Along with the nearby One Mile Beach, Samurai, a popular surf spot, is located next to Tomaree National Park and is well-maintained year-round. It’s about an hour walk to one of the best swim spots at One Mile, yet unlike the family-friendly beach, Samurai and the nearby campground are entirely clothing-optional. You’ll still have to throw on shorts or a bathing suit if you want to explore the surrounding bushland or dunes, and there are campsites located just behind. Half the fun is getting to Samurai, since you’ll need a 4WD vehicle to make the trek to the campsite.
Party-centric South Beach is what one might describe as topless tolerant, but if you want to slip everything off without worrying, head north to Haulover. Europeans and South Americans mix with some stripped-down locals, so the beach has become an international tourist attraction for those heading to South Florida. It’s less than half an hour from South Beach—or anywhere else you’d want to go in Miami or neighboring Ft. Lauderdale—so it’s an easy beach to access. Just keep in mind that although it’s well-marked, more than a few fully-clothed beach joggers find themselves running through here, so it’s not exactly private.
One of the longest nude beaches on the island, Mai Khao spans nearly 7 miles, so you’ll never worry about finding a stretch of sand to spread out on. If you’re looking for a party, this isn’t the place. Tranquility is the draw here, so you’ll have to provide your own entertainment. But given the lack of crowds and the stunning natural surroundings, you’ll quickly see the appeal. And since the beach is pretty untouched except for a few restaurants, it’s no surprise it’s the only on Phuket where turtles come to lay their eggs.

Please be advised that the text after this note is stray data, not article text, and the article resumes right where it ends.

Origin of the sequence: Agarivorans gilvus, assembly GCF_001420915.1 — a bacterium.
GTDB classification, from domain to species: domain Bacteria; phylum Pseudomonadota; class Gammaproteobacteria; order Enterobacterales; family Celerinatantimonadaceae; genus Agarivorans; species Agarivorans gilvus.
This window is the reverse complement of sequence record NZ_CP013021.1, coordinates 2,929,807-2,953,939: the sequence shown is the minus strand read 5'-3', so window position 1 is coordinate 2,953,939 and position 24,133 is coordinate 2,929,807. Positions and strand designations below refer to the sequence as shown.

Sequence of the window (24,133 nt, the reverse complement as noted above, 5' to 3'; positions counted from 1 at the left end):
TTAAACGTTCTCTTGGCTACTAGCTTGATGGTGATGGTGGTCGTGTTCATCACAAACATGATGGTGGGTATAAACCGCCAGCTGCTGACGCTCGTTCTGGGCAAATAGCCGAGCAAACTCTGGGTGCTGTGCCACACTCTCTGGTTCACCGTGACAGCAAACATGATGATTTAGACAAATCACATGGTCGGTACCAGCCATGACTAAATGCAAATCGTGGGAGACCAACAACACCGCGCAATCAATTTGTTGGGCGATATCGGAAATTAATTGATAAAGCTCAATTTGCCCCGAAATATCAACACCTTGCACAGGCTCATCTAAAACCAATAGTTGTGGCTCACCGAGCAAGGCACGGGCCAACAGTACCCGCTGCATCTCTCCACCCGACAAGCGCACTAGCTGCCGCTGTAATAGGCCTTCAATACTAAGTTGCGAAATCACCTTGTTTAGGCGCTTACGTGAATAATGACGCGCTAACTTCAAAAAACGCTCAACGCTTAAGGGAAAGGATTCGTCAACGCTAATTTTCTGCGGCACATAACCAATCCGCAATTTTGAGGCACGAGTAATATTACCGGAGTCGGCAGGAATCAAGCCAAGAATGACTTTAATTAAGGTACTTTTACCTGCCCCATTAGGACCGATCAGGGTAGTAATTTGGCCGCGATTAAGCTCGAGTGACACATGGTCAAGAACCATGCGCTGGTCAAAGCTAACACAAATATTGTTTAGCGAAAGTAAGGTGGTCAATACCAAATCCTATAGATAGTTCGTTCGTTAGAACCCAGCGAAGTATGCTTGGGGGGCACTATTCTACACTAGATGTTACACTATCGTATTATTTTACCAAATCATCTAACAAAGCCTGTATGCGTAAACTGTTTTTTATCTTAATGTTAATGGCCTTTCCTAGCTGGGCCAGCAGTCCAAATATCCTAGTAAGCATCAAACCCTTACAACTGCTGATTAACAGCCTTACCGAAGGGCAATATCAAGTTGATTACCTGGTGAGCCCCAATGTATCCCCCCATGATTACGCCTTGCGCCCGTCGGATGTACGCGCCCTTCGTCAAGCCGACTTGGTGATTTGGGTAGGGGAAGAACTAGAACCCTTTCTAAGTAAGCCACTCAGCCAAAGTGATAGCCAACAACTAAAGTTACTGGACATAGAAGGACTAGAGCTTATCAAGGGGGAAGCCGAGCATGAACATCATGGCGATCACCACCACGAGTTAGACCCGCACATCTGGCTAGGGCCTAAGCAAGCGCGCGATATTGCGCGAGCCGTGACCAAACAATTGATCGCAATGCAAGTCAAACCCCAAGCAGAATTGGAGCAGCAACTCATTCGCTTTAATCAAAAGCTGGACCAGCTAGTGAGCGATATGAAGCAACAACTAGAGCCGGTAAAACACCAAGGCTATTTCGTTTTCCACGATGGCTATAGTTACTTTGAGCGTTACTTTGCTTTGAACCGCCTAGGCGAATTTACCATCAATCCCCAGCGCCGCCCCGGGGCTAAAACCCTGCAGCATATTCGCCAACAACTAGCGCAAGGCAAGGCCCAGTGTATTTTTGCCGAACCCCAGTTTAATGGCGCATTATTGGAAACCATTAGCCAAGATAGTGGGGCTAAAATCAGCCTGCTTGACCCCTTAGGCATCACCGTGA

Since Valalta is part of an award-winning naturist campsite in Istria, the nearly two-mile-long beach has something most others lack—adequate shade. Take your pick of a few different campsites for tents and caravans sitting just steps from the sea. There’s also a pool with a bar and a water slide—plus an onsite brewery, meaning plenty of local beer on tap. Seriously, Croatians just get it.
Hippie Hollow Park
This secluded, rocky shoreline on Lake Travis has been Texas’ only clothing-optional “beach” for more than 30 years, though it took some legal finagling in the 1970s to make it official. Since then, it’s become a popular weekend spot where Texans drink beer under the sun while boaters cruise by. In a city bent on keeping itself weird in the face of a huge development boom, Hippie Hollow is a big help. Daylong parties are the norm here—cookouts and booze are totally fine. Once you leave the parking lot of the public park, clothing is optional. And unlike most nudist beaches, there’s an 18 and over policy, so you won’t be surrounded by a ton of teenagers or families with young kids.